Eldridge agrees. “While we’re all hopeful the experiment will lead to better tools for retrofitting culverts, the fish and aquatic organisms that can soon travel up streams like Mill Brook will be the biggest winners.”
The Vermont Habitat Stamp was created by the Vermont Fish & Wildlife Department in 2015 to help protect Vermont’s wild places. To learn more about the stamp, the projects it supports, or to donate online, see www.vthabitatstamp.com.
The White River Partnership and 5 Olde Tavern in South Royalton invite you to enjoy a great dinner for a good cause on the last Monday of January, February, and March: January 28, February 25, and March 25. Eat dinner anytime between 5pm and 9pm and 5 Olde Tavern will donate 10% of your food purchases to the WRP to support our work in 2019.
The WRP is a membership-based, nonprofit organization formed in 1996 by a group of local people who shared an interest in keeping the White River healthy. The WRP envisions a White River watershed in which individuals and communities work together to make informed decisions that result in clean water, fewer flood damages, improved access to the river, and more.
In 2019 the WRP will work with individuals, schools, towns, technical partners, and funders to:
The fundraising dinner series starts on Monday, January 28. Please RSVP if you’d like to join the WRP Board of Directors’ table at 6pm: info[at]whiteriverpartnership.org.
The White River Partnership (WRP) has completed an effort to identify on-the-ground projects that can address chronic water quality concerns along nearly 7 miles of the White River in Hancock and Tunbridge.
The community of Hancock was hard hit during Tropical Storm Irene, which damaged infrastructure and caused devastating flooding impacts. As a result the community is committed to becoming more resilient to future flooding events and to protecting the town’s water resources by implementing on-the-ground projects that reduce future flood damages.
The WRP received Vermont Ecosystem Restoration Program (ERP) funding to determine where river restoration projects would be most beneficial and to conduct outreach to 10 landowners along a 3.5-mile stretch of the Hancock Branch to garner support for on-the-ground projects.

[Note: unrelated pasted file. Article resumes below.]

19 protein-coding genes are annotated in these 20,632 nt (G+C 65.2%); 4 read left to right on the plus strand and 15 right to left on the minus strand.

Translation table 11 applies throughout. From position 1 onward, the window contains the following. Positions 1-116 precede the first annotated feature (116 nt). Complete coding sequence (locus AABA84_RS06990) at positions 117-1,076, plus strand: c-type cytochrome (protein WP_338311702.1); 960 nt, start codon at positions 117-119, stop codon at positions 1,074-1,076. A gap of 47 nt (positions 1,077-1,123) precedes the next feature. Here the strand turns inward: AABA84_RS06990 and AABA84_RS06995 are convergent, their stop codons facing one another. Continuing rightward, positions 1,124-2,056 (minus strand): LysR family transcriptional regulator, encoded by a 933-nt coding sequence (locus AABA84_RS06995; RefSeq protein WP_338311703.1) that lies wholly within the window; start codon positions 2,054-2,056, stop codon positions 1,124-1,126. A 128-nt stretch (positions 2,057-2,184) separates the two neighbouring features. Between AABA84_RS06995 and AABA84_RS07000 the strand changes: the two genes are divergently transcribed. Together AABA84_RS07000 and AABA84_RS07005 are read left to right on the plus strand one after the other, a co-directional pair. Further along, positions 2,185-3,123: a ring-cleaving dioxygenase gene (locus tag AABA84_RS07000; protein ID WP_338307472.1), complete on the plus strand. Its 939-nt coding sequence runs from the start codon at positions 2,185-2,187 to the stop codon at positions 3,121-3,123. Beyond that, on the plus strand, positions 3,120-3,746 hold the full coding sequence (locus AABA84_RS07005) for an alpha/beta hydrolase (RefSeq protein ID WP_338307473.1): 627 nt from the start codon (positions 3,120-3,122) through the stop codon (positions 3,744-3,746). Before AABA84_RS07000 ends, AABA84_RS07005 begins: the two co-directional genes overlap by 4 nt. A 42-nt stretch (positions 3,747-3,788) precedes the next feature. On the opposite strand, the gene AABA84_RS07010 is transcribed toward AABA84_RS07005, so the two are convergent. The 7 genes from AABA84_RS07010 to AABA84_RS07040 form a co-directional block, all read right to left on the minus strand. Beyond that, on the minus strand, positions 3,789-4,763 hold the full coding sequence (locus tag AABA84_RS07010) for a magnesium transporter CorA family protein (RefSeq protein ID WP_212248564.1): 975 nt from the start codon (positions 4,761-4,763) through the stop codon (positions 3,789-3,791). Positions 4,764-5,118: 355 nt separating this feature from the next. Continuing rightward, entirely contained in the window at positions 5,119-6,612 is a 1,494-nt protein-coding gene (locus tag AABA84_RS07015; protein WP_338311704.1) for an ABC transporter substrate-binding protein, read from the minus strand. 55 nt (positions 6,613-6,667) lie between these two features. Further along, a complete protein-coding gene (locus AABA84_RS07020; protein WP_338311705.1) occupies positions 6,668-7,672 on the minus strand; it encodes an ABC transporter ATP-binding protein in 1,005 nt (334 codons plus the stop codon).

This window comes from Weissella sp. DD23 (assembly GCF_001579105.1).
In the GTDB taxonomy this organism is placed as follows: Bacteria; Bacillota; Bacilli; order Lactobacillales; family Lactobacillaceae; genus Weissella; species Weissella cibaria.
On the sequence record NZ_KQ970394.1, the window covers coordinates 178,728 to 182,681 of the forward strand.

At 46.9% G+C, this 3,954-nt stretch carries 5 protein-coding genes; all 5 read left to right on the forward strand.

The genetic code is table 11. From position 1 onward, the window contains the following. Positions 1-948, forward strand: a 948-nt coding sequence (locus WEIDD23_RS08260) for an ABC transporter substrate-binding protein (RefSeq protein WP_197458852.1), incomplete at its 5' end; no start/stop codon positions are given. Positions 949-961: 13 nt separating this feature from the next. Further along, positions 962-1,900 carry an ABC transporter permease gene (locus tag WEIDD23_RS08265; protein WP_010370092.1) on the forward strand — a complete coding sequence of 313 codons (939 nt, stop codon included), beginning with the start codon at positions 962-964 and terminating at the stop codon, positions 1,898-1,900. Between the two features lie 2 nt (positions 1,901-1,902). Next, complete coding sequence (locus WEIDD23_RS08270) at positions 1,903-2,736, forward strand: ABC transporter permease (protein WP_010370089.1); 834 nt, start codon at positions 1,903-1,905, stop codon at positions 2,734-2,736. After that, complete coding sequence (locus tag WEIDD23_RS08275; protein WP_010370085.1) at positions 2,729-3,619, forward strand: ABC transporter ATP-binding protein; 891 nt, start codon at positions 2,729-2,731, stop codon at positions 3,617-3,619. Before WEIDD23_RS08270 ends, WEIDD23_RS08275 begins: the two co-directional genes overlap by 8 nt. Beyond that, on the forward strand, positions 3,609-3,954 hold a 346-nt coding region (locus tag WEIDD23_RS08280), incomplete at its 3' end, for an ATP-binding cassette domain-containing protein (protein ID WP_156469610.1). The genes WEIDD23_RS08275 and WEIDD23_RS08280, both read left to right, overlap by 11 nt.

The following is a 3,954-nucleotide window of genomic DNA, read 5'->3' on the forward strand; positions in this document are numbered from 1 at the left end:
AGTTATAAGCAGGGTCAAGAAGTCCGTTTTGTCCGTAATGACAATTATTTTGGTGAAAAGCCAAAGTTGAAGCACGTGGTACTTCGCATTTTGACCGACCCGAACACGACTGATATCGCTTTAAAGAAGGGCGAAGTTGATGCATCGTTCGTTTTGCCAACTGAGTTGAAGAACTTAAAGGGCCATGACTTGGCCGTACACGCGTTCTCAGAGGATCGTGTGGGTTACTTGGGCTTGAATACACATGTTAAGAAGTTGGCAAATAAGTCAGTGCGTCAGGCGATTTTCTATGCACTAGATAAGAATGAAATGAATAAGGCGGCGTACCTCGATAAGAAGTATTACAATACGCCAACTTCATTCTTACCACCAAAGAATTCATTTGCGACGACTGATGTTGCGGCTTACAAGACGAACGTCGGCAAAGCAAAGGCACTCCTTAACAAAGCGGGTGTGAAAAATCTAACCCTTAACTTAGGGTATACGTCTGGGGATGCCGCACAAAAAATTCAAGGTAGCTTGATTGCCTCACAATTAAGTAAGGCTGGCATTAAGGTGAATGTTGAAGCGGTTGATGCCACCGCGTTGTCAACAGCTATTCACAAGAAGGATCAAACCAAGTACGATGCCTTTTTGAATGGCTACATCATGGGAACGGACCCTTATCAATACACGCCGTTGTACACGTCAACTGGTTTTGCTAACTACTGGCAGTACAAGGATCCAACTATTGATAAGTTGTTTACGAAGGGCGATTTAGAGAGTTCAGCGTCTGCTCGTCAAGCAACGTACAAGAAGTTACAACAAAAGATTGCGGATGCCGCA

Two landowners signed-on to implement three on-the-ground projects: a riparian buffer restoration project, a dam removal, and a floodplain restoration project. All three projects were implemented in 2018.
The community of Tunbridge is concerned about chronic water quality issues in and around Tunbridge village. Issues include repeat flooding of village properties, a mass failure adjacent to VT Route 110 across from the village store, a mass failure at the Tunbridge Fairgrounds, and active erosion along the First Branch.
In response to these community concerns the WRP secured additional ERP funding to determine where river restoration projects would be most beneficial near Tunbridge village. The WRP reached out to 11 landowners along a 3.4-mile stretch of the First Branch to garner support for on-the-ground projects, and identified three feasible on-the-ground projects: a bioengineering project and two river corridor easement projects.
In early-spring 2019 the WRP will recruit volunteers to harvest and install native willow stakes along the First Branch of the White River in Tunbridge. Keep an eye on our website for more information.
The WRP will also continue working with interested landowners to implement on-the-ground projects that result in clean water and fewer flood damages in Hancock and Tunbridge villages.
Working with landowners to develop and implement on-the-ground river restoration projects is one important way the WRP accomplishes its mission: bringing people together to improve the long-term health of the White River and its watershed. To learn more about current projects, visit the WRP Facebook page.